1. I started hedging early 2003. At that time most all currencies had been getting stronger already for a year. Historical charts I saw showed very, very long trends, not the current see-saws. And I was close to retirement so I did not have 20 years to wait for any reversal. There were still few ETFs and none were currency hedged. So I put on the futures contract hedge at $0.65 and have kept it on since.

    The grand-daddy hedged product for the S&P500 is the XSP that started hedging Nov 15, 2005. Look at the comparative charts to see the accumulating costs of its hedging …. HUGE.,IVV. Choose a one year period and click the IVV to show the yearly cost of the XSP. Criminal.

    But DIY hedging with futures by accredited investors (or those who claim they are) does not cost anything … and it is really not that difficult if you spend the time to learn how futures work. Blanket advice of “It’s too complicated – don’t” should not dissuade those willing to educate themselves.

    The BIG thing to know is that cash will be flowing in/out of your account daily so you MUST MUST have ready cash doing nothing but sit there to fund the downsides. Yes, that is a drain, but then when the CAD gets stronger there will be cash inflows you can put to use.

    The second thing to make sure you understand, is that your USD cash will change with those USD cash in/outflows, and the USD portfolio you are hedging will change in value … so not all / extra will be hedged, unless you regularly swap between USD and CAD. Interactive Brokers is the best to do this for free.

  2. In the example above, you said: “For example, if the US dollar strengthens against the Canadian dollar by 10% during that same time period, you’d end up with a return of 25% minus expenses with an unhedged ETF but only a return of 5% with a hedged ETF. That’s a significant difference!”

    But – unless I’m confused – I think you meant that the hedged ETF would return 15%.

  3. Whether to hedge or not hedge is a debate and there is no easy answer. One justification to avoid hedging could be high fees assuming returns are more or less similar. However, in some cases where hedging protects or gives smoother returns it may work out well.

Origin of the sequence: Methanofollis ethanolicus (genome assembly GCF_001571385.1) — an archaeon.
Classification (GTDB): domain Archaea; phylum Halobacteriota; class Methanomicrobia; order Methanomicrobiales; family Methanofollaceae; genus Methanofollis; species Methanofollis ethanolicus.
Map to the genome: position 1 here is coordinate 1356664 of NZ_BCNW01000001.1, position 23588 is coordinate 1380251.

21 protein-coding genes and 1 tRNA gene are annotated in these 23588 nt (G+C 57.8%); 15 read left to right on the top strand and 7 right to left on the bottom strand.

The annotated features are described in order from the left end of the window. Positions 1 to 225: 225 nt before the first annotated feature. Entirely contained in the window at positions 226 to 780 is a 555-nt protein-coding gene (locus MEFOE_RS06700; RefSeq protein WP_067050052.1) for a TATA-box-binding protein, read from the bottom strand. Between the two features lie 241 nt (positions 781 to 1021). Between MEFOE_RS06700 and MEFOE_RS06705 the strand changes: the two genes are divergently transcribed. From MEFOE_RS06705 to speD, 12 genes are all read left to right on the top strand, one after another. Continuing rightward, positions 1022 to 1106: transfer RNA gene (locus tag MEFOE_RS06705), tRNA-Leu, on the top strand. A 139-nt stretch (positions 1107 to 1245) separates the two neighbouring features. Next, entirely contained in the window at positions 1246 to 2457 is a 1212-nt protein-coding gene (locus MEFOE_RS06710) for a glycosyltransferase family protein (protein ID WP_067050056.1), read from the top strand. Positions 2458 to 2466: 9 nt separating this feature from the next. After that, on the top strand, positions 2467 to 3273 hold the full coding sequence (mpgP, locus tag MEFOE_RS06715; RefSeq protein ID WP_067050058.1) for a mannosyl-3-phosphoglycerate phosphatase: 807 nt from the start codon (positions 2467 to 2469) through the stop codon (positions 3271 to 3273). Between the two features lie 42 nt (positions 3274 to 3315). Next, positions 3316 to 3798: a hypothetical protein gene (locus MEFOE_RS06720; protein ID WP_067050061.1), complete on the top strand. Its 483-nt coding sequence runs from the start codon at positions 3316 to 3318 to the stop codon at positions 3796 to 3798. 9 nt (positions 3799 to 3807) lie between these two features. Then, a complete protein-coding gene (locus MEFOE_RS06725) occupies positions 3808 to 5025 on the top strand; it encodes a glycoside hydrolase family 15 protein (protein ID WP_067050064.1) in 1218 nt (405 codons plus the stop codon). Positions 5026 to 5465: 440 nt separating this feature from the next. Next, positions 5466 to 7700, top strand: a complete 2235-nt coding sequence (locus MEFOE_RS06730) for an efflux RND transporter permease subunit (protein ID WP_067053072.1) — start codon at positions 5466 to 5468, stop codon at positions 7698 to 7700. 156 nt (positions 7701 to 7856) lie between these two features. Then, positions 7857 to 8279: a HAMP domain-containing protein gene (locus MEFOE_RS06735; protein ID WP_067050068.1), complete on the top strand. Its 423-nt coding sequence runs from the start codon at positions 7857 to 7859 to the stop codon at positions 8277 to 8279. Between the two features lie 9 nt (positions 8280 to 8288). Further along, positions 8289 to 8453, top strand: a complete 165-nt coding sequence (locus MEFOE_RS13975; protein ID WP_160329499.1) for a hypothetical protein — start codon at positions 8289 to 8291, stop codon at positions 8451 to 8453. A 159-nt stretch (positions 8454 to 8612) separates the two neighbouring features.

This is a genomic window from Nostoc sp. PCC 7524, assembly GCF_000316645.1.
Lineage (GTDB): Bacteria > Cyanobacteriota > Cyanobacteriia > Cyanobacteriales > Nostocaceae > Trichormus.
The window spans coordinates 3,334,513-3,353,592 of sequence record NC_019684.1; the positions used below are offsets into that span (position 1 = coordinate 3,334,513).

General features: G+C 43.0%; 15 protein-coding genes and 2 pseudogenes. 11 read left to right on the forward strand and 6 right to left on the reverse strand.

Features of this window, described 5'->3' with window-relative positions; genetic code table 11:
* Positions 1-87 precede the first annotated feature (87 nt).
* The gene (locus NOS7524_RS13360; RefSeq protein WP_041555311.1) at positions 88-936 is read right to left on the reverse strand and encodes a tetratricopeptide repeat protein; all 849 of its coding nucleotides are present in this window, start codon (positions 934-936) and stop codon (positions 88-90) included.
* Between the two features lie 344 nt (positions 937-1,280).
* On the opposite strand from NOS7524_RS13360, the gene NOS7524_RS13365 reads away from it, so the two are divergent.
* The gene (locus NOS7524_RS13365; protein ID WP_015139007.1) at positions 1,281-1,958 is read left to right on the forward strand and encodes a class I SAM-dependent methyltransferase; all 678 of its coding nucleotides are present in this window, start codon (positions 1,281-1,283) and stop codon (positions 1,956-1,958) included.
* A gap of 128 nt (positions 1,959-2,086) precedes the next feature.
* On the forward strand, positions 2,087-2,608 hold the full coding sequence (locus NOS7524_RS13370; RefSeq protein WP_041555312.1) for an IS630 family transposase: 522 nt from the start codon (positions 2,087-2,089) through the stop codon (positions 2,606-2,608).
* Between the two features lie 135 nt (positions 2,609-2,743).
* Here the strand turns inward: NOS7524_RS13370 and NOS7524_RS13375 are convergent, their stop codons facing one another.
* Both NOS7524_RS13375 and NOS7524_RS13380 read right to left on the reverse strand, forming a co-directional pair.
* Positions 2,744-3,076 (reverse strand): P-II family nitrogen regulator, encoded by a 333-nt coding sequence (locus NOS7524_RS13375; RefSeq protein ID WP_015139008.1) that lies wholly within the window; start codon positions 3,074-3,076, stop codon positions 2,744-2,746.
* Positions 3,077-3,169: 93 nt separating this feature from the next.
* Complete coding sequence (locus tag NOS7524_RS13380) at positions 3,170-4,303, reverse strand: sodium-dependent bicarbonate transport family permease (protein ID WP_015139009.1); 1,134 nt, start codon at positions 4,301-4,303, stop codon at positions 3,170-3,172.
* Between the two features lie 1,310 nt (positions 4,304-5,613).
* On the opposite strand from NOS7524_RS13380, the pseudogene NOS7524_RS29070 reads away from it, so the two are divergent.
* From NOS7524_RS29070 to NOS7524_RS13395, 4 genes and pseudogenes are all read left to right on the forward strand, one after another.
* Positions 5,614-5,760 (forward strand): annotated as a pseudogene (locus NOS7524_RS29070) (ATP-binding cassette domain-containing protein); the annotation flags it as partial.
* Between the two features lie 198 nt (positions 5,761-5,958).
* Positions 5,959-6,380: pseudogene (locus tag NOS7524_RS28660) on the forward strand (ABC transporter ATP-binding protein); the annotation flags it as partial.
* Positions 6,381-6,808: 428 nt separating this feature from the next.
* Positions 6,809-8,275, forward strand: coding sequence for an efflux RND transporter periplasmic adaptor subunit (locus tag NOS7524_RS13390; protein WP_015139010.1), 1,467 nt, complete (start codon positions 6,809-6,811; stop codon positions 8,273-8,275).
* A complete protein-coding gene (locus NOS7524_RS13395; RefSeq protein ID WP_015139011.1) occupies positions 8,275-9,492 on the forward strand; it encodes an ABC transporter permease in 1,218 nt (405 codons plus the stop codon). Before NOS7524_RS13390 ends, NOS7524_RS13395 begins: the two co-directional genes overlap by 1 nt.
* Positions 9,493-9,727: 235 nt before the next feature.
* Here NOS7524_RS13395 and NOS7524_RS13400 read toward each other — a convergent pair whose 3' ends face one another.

Mutual funds and fund houses provide a hedged option for investors esp. In my opinion this is just like additional options or features funds want to provide to address concern regarding currency fluctuations. For me personally I dont have a preference for hedged fund. Keeping my views aside its practically not feasible for individual investors to do own hedging, so to meet this requirement if one goes for a hedged fund it makes sense because funds have access to currency market volumes, low transaction fees, etc.

  4. Thanks for this article, Bob. Clear and straight forward, as always.

    Note for you and your readers: I wanted to buy the unhedged version of QQC. The information on Scotia Itrade AND TD were both backward. They both, incorrectly, have QQC as the hedged version and QQC.F as the UNhedged version. The error was confirmed to me by Invesco in an email. I pointed it out a few months ago to TD and Scotia and neither have changed their web site info.
    It’s a good example of buyer beware.

    ps. Nice photo at the top of the article!

  5. I don’t do hedging.
    It’s good that we can have separate US and C $ brokerage accounts.
    I’m roughly 50% Canadian stocks and 50% US, EU, Australia individual stocks through my US account and US ADR’s. My dividends are paid in US$ and just stay long term in that account ready to reinvest .
    Long term I see no threat to US hegemony for decades and the US$ as the world reserve currency. Just look at the unstable, brutal dictatorships with manufactured accounting that compete with the US internationally.